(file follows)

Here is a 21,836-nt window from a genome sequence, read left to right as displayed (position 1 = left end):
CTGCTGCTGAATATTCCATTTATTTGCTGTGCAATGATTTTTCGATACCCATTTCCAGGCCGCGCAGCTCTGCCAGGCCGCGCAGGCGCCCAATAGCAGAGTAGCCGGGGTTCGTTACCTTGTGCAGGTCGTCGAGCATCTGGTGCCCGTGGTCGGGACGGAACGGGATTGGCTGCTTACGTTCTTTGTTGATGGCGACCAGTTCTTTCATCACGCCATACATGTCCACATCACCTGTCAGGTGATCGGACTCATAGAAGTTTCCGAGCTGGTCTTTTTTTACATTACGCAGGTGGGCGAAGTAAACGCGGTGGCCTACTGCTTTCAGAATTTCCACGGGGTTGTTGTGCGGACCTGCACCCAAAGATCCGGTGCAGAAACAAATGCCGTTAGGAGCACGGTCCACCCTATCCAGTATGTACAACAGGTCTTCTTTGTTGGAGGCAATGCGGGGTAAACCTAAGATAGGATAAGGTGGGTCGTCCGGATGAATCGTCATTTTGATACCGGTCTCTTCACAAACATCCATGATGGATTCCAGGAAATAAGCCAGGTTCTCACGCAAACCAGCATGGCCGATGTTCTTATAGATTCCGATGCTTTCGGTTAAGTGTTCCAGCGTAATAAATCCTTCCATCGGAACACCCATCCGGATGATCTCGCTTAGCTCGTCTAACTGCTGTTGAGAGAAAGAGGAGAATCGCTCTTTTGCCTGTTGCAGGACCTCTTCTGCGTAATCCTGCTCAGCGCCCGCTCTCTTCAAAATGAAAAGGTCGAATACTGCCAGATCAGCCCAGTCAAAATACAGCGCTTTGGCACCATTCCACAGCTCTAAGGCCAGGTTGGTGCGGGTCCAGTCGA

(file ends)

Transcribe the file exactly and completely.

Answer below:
Here is a 21,836-nt window from a genome sequence, read left to right as displayed (position 1 = left end):
CTGCTGCTGAATATTCCATTTATTTGCTGTGCAATGATTTTTCGATACCCATTTCCAGGCCGCGCAGCTCTGCCAGGCCGCGCAGGCGCCCAATAGCAGAGTAGCCGGGGTTCGTTACCTTGTGCAGGTCGTCGAGCATCTGGTGCCCGTGGTCGGGACGGAACGGGATTGGCTGCTTACGTTCTTTGTTGATGGCGACCAGTTCTTTCATCACGCCATACATGTCCACATCACCTGTCAGGTGATCGGACTCATAGAAGTTTCCGAGCTGGTCTTTTTTTACATTACGCAGGTGGGCGAAGTAAACGCGGTGGCCTACTGCTTTCAGAATTTCCACGGGGTTGTTGTGCGGACCTGCACCCAAAGATCCGGTGCAGAAACAAATGCCGTTAGGAGCACGGTCCACCCTATCCAGTATGTACAACAGGTCTTCTTTGTTGGAGGCAATGCGGGGTAAACCTAAGATAGGATAAGGTGGGTCGTCCGGATGAATCGTCATTTTGATACCGGTCTCTTCACAAACATCCATGATGGATTCCAGGAAATAAGCCAGGTTCTCACGCAAACCAGCATGGCCGATGTTCTTATAGATTCCGATGCTTTCGGTTAAGTGTTCCAGCGTAATAAATCCTTCCATCGGAACACCCATCCGGATGATCTCGCTTAGCTCGTCTAACTGCTGTTGAGAGAAAGAGGAGAATCGCTCTTTTGCCTGTTGCAGGACCTCTTCTGCGTAATCCTGCTCAGCGCCCGCTCTCTTCAAAATGAAAAGGTCGAATACTGCCAGATCAGCCCAGTCAAAATACAGCGCTTTGGCACCATTCCACAGCTCTAAGGCCAGGTTGGTGCGGGTCCAGTCGA